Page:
Spring Term – 2010

Professor Ron Halcrow                                
Social & Behavioral Sciences
Office: OF3 - 172

Office Hours: TR 10:00 - 11:00 a.m.; R 2:00 - 3:00 p.m.



Principles of Macroeconomics is a study of the basic economic structure of the U.S. national economy. It includes an introductory analysis of basic macroeconomic concepts and the application of these concepts to understanding the causes of inflation/deflation, unemployment, productivity growth and economic growth. It examines the roles and functions of government and the central banking authority in controlling and regulating various aspects of the national economy.


Students must have the ability to read at the college level. You must also have the ability to understand graphs and basic algebraic equations. Completion of Math 070 is strongly recommended.  Read the syllabus in its entirety before you begin the course. 



You will need to have a schedule that allows you to access a computer on campus or have ADMINISTRATOR RIGHTS to a personal computer or Mac to be able to download the necessary software to do your homework in this class. When using the course software, you will need to have all pop-up blockers disabled and you will be required to run Active-X when requested.  So as not to miss any deadlines, it is suggested that you print out a hard copy of the schedule and place it somewhere you will see it often.  There will be no extensions of deadlines.


You MUST attend class on February 9th to remain enrolled.  If you fail to attend class on the initial day of class, you will be dropped from the roster as a "No Show." If you start the class and then choose to withdraw from it at any time later on in the semester, it will be your responsibility to officially drop the class through Admissions & Records.  Failure to do so will result a grade of F being recorded on your transcript for the course. Finally, active attendance is registered by class attendance and completing your assignments on a weekly basis.  At the instructor's discretion, you may be dropped for inactive attendance if you fail to do keep up with the assignments or miss three class sessions.   


If you need to contact me by e-mail, please include the following information in the subject line: ECON 101 STUDENT AVC.  This will help me sort your email out of the large volume of regular and spam email I receive each day. This increase the likelihood I will be able to respond to you in a timely manner.  If I do not respond to an email from you in a timely manner, please approach me in class, as in such a case my spam filter may have filtered your email out.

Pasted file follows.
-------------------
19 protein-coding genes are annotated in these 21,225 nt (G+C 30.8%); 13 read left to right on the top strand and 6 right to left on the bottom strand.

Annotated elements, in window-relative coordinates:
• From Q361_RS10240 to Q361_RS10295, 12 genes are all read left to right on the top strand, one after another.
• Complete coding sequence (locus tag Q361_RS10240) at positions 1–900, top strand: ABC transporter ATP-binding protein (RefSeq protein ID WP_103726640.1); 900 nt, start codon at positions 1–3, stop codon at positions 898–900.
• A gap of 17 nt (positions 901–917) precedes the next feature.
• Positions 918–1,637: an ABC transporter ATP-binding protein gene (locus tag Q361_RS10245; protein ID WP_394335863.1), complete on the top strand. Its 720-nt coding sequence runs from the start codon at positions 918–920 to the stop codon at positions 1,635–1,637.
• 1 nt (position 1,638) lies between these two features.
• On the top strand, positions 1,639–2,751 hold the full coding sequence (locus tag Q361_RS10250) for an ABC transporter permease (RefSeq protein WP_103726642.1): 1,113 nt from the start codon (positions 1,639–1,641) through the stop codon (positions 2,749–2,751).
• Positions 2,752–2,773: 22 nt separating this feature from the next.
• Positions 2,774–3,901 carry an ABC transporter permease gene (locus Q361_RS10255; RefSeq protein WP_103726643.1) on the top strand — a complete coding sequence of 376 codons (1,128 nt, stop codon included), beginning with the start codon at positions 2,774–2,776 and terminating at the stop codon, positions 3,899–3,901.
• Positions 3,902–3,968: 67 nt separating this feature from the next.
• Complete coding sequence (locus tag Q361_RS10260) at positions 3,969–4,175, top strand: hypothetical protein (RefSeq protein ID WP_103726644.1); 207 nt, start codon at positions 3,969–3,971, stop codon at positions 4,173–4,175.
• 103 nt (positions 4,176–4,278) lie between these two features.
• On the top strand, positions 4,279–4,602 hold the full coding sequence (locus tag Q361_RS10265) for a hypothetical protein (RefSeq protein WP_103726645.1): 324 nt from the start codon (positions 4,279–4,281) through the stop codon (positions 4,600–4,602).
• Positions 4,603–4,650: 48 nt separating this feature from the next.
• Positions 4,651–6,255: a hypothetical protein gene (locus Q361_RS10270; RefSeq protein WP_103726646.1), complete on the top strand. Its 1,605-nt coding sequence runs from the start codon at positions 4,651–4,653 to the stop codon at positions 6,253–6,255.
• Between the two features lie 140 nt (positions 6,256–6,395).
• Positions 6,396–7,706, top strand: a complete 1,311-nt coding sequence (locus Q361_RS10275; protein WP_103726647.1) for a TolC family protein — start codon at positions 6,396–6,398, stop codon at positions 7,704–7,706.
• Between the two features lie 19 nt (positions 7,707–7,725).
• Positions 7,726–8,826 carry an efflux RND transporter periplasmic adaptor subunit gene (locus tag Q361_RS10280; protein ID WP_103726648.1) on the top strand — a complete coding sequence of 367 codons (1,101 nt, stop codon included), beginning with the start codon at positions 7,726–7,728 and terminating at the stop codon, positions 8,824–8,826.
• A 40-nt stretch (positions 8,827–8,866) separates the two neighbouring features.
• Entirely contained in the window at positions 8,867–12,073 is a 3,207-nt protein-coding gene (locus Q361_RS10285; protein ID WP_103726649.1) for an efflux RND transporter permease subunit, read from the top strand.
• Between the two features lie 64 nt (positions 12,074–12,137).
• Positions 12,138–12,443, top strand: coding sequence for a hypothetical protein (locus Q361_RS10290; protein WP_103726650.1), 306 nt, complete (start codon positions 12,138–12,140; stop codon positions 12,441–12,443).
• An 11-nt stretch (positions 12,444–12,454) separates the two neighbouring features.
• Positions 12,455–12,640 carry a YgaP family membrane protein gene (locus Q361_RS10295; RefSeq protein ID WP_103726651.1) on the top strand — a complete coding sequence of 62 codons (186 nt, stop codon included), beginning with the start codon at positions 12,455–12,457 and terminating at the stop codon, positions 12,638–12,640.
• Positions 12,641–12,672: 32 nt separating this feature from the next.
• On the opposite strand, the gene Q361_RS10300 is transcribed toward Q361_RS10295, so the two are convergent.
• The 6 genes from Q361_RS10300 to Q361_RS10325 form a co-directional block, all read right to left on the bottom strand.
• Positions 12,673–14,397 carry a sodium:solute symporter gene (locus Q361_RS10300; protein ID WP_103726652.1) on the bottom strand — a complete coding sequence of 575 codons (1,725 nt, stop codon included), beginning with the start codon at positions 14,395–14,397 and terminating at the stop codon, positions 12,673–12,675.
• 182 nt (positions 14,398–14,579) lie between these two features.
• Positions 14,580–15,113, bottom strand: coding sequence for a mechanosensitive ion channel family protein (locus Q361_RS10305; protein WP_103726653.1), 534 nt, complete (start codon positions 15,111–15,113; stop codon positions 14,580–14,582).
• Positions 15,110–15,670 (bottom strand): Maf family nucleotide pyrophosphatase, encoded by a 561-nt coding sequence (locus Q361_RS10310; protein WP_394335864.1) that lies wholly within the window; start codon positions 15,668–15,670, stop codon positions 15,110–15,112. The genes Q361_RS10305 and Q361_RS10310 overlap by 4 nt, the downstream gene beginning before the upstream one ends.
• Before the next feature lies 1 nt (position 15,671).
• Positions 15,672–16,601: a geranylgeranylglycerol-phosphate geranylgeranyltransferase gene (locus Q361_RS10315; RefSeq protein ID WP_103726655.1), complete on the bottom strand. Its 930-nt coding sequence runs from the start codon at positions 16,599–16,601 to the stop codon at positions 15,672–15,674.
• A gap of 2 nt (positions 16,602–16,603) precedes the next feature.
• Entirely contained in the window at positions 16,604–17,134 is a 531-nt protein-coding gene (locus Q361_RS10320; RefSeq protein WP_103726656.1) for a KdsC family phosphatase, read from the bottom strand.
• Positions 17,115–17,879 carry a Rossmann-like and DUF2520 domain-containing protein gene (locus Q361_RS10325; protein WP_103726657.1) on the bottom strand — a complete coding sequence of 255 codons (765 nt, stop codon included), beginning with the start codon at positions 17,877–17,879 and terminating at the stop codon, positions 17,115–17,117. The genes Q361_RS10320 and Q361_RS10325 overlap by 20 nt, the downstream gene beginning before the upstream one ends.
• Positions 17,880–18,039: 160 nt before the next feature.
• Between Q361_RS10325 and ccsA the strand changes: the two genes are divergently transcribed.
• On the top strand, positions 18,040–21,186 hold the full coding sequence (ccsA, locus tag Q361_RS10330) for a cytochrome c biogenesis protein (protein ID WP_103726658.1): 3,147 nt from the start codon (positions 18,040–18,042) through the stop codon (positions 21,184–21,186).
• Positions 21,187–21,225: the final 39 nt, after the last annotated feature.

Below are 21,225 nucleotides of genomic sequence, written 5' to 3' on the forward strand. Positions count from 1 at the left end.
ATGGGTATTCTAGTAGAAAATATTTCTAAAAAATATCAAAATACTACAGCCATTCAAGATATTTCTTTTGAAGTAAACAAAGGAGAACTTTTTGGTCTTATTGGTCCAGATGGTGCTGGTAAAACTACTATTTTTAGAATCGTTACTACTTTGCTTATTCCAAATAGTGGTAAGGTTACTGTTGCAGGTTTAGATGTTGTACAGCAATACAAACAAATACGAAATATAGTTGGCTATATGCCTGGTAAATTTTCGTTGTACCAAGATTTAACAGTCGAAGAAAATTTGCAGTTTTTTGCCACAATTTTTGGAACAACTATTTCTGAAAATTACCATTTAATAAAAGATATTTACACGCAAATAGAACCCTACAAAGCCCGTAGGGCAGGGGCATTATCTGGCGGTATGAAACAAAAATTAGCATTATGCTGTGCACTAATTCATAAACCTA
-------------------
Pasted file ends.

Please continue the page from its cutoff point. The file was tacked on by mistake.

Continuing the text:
The Platform for homework assignments is CourseCompass (powered by Blackboard).


COURSE ID:            halcrow24699

You will not be able to complete the homework assignments and tests for this course until you register in CourseCompass.

An alternative link to the homework for this course will be on
To Login, use the same Username and Password you use to Login to MyAVC.
REQUIRED TEXT         [eText only - $80  or  printed text with eText - $154]

The easiest way to for you to determine whether you should buy a printed copy of the textbook or opt for the eText version alone is to click on the following URL:

... and then take the video tour. It will help you decide if you really love or hate computers. Basically, if you dislike reading from a computer screen, you should buy the printed text.  Otherwise, you have the option of spending a little less money by purchasing a code online, which will then give you access to the text in digital format only.  You should choose one or the other, but not both (as the code and digital text access also comes with the printed text).

The Course ID is:            halcrow24699

If you decide to buy the printed text, instead of eText alone, then read the textbook information below,

otherwise skip to COURSE OBJECTIVES.

Note that if you choose to purchase a new copy that does not have an access kit or a used copy of the text,  you will need to go online and purchase an Access Code (the cost is $45 without eText) in order to be able the required homework for this class. Older additions have similar, but slightly dated, content from the 15th edition being used here.  If you have an older edition with an access kit, please be aware that the code from that kit will not work for this course.  You will still need to purchase an additional Access Code online for the current edition.



Text  (printed - instead of eText)                    Choose either a or b  (you can get a discount if you already have a Pearson Account)

a)  bound version - Miller, Roger Leroy.
Economics Today: The Macro View plus MyEconLab in Course Compass plus Student Access Kit, 15/E  © 2010 / Prentice-Hall / ISBN-10: 0321607996 or ISBN-13: 9780321607997

Price: $154 - available at the AVC Bookstore or at myPearsonStore

OR (not and) 

b)  unbound version - Miller, Roger Leroy.  Today: The
© 2010 / Prentice-Hall / ISBN-10: 0321608003 or ISBN-13: 9780321608000 / (a complete, unabridged, three-hole punched loose-leaf version of the textbook with a MyEconLab in CourseCompass student access card) /  Price: $102 - available at myPearsonStore

An Access Kit will come bundled with your printed version of the text, so don't throw it away.

To access your homework assignments, you must register in CourseCompass using the code in your Student Access Kit.

To do this:

Just go to

Under ‘Students’ - Click on Register

Read the next page, then click on 'Next'

Enter the Course ID:  halcrow24699 , then click on 'Next'

Click on 'Register with a Student Access Code'

Enter your Access Code that came with your book